Despite the reverence that many people have for the Rev. Dr. Martin Luther King, Jr., nearly a half-century after his assassination, he, and his philosophy of non-violent patriotic civil disobedience, has become a controversial figure for most African-Americans. King’s legacy has caused more than a few African-Americans to battle as if they are a modern-day manifestation of the Hatfield’s and McCoy’s. King’s supporters freely dole out love and admiration that is usually reserved for a deity who possesses the ability to walk on water. Conversely, those who tend to cast a disparaging gauge upon King do so with a venomous hate that is usually reserved for enemies that are deemed to possess no redeeming qualities. Put simply, there is rarely a grey area in matters surrounding Dr. King. So when the movie Selma debuted, I knew this was yet another opportunity to view how King’s image was being considered in the twenty-first century.
I must admit that I have significant reservations regarding the Rev. Dr. Martin Luther King, Jr. and his storied career of non-violent civil disobedience. My admiration for King does not extend beyond an acknowledgment of his obvious bravery in the face of virulent white hatred, however, my admiration ends abruptly after such acknowledgement as I am not an advocate for either non-violent civil disobedience or integration, let alone assimilation. I have always thought that Dr. King refused to consider the depths of unregenerate evil that seemingly wrapped itself around some white Americans like a custom garment that brought them untold measure of comfort and coziness. Hence, I view any reconstruction of King’s life and by extension the storied history of my ancestors struggle for Civil Rights, with a curious eye.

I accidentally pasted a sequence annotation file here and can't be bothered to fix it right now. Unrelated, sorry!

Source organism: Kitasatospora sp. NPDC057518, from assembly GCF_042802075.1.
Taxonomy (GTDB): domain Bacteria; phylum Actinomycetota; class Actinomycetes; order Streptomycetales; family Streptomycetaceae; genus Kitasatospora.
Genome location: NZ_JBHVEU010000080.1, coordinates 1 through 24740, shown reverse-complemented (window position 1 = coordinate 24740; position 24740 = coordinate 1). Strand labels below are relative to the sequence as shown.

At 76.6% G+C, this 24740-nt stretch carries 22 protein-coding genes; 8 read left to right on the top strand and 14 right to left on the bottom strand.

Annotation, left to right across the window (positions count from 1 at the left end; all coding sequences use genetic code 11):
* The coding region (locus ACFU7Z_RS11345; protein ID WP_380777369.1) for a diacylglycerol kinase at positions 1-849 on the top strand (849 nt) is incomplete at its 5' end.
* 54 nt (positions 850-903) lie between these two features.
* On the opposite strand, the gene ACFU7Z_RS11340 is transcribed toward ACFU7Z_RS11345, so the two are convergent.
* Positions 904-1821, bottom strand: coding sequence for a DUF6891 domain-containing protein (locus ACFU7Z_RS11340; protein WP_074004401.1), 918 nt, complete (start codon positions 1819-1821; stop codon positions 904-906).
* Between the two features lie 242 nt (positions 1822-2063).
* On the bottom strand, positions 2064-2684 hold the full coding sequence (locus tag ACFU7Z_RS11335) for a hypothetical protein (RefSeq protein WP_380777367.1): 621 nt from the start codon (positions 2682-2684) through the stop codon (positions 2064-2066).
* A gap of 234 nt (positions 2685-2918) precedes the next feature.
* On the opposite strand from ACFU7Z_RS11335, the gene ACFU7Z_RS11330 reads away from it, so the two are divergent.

However, I must admit that after watching the movie Selma, I was impressed with the manner in which the director, Ava DuVernay, handled this historic icon. Such a feat is all the more impressive when one realizes that DuVernay freely acknowledges that she is not a historian of any sort; a qualification that I think should be required for anyone seeking to direct a history period film. However, I do tip my hat to DuVernay for having the courage to present a conflicted, often troubled, King to the big screen. Selma firmly displays that the road that King and his entourage of Civil Rights compatriots traveled was far from smooth or absent miscalculations and errors.
Unfortunately, Selma has one major flaw; that being its portrayal of President Lyndon Baines Johnson (LBJ). The historian in me cringed at the maligning of LBJ, King’s greatest supporter during the highly-volatile sixties protest era. LBJ was portrayed as the villain who resisted any overture toward racial equality and Civil Rights. In fact, LBJ served as not only an advocate for racial equality as evidenced by his signing the 1964 Civil Rights Act and 1965 Voting Rights Act, but also served as a blanket of protection for the Rev. Dr. Martin Luther King Jr. Unfortunately, LBJ is portrayed as having racial animosity that rivaled the morally repugnant views of FBI Director J. Edgar Hoover and George Wallace, the Governor of Alabama. This portrayal is in a word, unfortunate.
When considered as a whole, Selma provides us a greater look into the personal life, trials and tribulations of the Rev. Dr. Martin Luther King, Jr. And for that I would most definitely recommend that everyone goes to view this film.
James Thomas Jones III
© Manhood, Race, and Culture 2015